filograph - Fotolia
- Jim Whalen, Taneja Group
Cloud storage is becoming more popular, with total capacity growing by double-digit percentages every year. With costs as low as $0.01 GB/month from vendors such as Amazon, Google and Microsoft, it's affordable and readily accessible.
But the big players aren't the only game in town if your primary needs are data protection and disaster recovery. Backup is still the prevailing use of cloud storage, and many traditional backup appliance vendors now provide their own cloud storage services. These smaller data protection vendors are surprisingly competitive with the hyperscale providers when total cost is considered, but they tend to focus on service and added-value functionality, instead of competing on cost alone.
With the hyperscale cloud storage vendors, in addition to the ongoing cost of storage, you'll also pay network egress fees as high as $0.23/GB and data retrieval fees which vary widely, but tend to average about $0.01/GB. These costs escalate as you store and use more data. So, it's important to understand your data usage patterns when evaluating whether or not it's beneficial to go with one of the major players.
Some data protection vendors may not actually own and operate their own cloud -- than broad disappointment with the product category. some have chosen to partner instead of setting up their own data centers -- but they all compete by offering a service model that's a natural extension of their basic business. Prices vary among vendors, but tend to run in the range of $0.10 to $0.15/GB/month. Typically there aren't any egress or data retrieval fees, so your bill is usually more predictable than one from a hyperscale vendor.
Vendor cloud advantages
A key advantage of using a data protection vendor's cloud is that it was built specifically for data protection and DR. With enormous economies of scale, the big cloud vendors can offer very competitive prices, but their clouds are also designed for general-purpose uses. However, the big cloud vendors can offer multiple data center locations around the world, which some data protection cloud vendors are unable to do.
Data protection vendors generally offer two levels of service. The first is basic "archiving" which is offsite storage capacity for the long-term retention of backup copies. To distinguish this offering from the more generic storage offered by the hyperscale providers, the archiving providers usually offer a retention service that allows customers to easily manage daily, weekly, monthly and yearly backups. And many data protection vendors offer a physical cloud seeding option to avoid having to move the initial data set over the wire.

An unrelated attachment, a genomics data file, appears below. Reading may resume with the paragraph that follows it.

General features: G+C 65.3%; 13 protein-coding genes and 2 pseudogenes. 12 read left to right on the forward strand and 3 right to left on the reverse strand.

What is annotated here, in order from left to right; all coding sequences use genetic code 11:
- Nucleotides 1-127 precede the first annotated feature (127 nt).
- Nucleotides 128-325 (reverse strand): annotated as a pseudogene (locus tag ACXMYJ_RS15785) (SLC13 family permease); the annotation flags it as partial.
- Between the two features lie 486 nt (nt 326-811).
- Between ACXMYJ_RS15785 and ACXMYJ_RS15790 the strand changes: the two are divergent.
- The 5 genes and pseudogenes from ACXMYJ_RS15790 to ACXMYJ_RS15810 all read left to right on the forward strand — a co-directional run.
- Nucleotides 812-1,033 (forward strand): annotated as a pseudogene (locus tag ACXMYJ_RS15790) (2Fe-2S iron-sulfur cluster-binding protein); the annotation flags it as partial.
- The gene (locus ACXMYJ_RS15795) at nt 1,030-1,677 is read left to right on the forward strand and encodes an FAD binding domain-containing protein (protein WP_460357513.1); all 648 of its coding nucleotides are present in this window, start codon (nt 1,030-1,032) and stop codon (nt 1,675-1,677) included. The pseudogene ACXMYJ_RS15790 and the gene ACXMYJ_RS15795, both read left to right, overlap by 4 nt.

The next service level addresses DR requirements. First off, replication copies local backups to the cloud where they can be accessed in the event of a failure. When a DR event occurs, a customer simply restores the appropriate backup data from the cloud and starts running again. Many data protection vendors also allow spinning up virtual machines in the cloud so operations can continue remotely while the local site is rebuilt.
When a user needs to download a lot of backup data to get their site back up and running, RTOs can stretch into days or weeks. To get around this problem, vendors of purpose-built backup appliances such as Datto and Unitrends give customers the option of having a replacement appliance with the customer's data pre-loaded and shipped overnight to the downed site for quicker recovery.
Test your DR plan frequently
Knowing that a DR plan will work when you need it most is critical, and you can only ensure that if you test the environment frequently. Data protection cloud vendors generally allow users to manually spin up and test VMs in the cloud. The better providers streamline the process by providing an automated method for testing VMs.
Cloud storage is a big market and there's room for many players with different business models. When choosing a cloud provider, keep in mind that there are specific tools for specific jobs. hyperscale cloud vendors unquestionably provide the lowest cost for a stored bit, but when viewed holistically in terms of total cost, functionality specific to data protection and DR and white-glove service, especially during a disaster, some data protection vendors offer services that are far superior to those from the hyperscale cloud vendors.
BIO: Jim Whalen is a senior analyst and consultant at Taneja Group with a focus on data protection.
The perils of protecting data in data centers
ROBO data protection strategies
Data protection policy policing proves problematic
- Multi cloud backup and recovery best practices –ComputerWeekly.com
- Cloud backup vs traditional backup –ComputerWeekly.com
- Cloud Backup and Cloud Disaster Recovery Essential Guide –SearchStorage.com
- Cloud Storage: A list of applications to move there now –SearchStorage.com